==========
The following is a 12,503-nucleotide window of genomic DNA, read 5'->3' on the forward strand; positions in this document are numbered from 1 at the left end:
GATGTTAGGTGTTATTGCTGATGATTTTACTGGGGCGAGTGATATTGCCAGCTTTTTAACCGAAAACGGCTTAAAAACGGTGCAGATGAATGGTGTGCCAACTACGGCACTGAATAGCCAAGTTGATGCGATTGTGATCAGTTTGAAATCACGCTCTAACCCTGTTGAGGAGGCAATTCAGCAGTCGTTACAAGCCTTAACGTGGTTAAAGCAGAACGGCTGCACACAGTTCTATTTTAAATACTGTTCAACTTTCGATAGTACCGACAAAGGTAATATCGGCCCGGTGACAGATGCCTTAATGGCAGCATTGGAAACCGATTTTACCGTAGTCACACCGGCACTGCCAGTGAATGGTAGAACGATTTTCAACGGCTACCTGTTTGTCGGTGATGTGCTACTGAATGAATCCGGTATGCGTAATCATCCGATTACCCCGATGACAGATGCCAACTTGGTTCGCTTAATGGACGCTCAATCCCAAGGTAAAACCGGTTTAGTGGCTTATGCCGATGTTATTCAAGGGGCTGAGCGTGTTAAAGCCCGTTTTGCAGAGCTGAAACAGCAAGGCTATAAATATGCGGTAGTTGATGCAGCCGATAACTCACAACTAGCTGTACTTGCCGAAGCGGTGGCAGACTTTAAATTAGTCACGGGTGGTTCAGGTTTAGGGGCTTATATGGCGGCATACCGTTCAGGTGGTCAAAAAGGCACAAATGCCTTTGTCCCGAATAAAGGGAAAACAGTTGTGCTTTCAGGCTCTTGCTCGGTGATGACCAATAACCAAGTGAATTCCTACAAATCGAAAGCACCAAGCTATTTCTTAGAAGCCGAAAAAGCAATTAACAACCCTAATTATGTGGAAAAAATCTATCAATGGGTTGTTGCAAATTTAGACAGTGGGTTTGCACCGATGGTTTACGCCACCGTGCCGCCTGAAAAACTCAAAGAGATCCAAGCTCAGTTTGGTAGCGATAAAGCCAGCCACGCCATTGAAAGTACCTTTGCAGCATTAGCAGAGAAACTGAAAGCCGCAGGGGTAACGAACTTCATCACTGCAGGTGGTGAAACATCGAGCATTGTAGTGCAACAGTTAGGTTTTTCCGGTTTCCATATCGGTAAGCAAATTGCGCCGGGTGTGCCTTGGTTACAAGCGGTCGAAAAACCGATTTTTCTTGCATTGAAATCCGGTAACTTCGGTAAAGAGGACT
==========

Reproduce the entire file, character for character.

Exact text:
The following is a 12,503-nucleotide window of genomic DNA, read 5'->3' on the forward strand; positions in this document are numbered from 1 at the left end:
GATGTTAGGTGTTATTGCTGATGATTTTACTGGGGCGAGTGATATTGCCAGCTTTTTAACCGAAAACGGCTTAAAAACGGTGCAGATGAATGGTGTGCCAACTACGGCACTGAATAGCCAAGTTGATGCGATTGTGATCAGTTTGAAATCACGCTCTAACCCTGTTGAGGAGGCAATTCAGCAGTCGTTACAAGCCTTAACGTGGTTAAAGCAGAACGGCTGCACACAGTTCTATTTTAAATACTGTTCAACTTTCGATAGTACCGACAAAGGTAATATCGGCCCGGTGACAGATGCCTTAATGGCAGCATTGGAAACCGATTTTACCGTAGTCACACCGGCACTGCCAGTGAATGGTAGAACGATTTTCAACGGCTACCTGTTTGTCGGTGATGTGCTACTGAATGAATCCGGTATGCGTAATCATCCGATTACCCCGATGACAGATGCCAACTTGGTTCGCTTAATGGACGCTCAATCCCAAGGTAAAACCGGTTTAGTGGCTTATGCCGATGTTATTCAAGGGGCTGAGCGTGTTAAAGCCCGTTTTGCAGAGCTGAAACAGCAAGGCTATAAATATGCGGTAGTTGATGCAGCCGATAACTCACAACTAGCTGTACTTGCCGAAGCGGTGGCAGACTTTAAATTAGTCACGGGTGGTTCAGGTTTAGGGGCTTATATGGCGGCATACCGTTCAGGTGGTCAAAAAGGCACAAATGCCTTTGTCCCGAATAAAGGGAAAACAGTTGTGCTTTCAGGCTCTTGCTCGGTGATGACCAATAACCAAGTGAATTCCTACAAATCGAAAGCACCAAGCTATTTCTTAGAAGCCGAAAAAGCAATTAACAACCCTAATTATGTGGAAAAAATCTATCAATGGGTTGTTGCAAATTTAGACAGTGGGTTTGCACCGATGGTTTACGCCACCGTGCCGCCTGAAAAACTCAAAGAGATCCAAGCTCAGTTTGGTAGCGATAAAGCCAGCCACGCCATTGAAAGTACCTTTGCAGCATTAGCAGAGAAACTGAAAGCCGCAGGGGTAACGAACTTCATCACTGCAGGTGGTGAAACATCGAGCATTGTAGTGCAACAGTTAGGTTTTTCCGGTTTCCATATCGGTAAGCAAATTGCGCCGGGTGTGCCTTGGTTACAAGCGGTCGAAAAACCGATTTTTCTTGCATTGAAATCCGGTAACTTCGGTAAAGAGGACT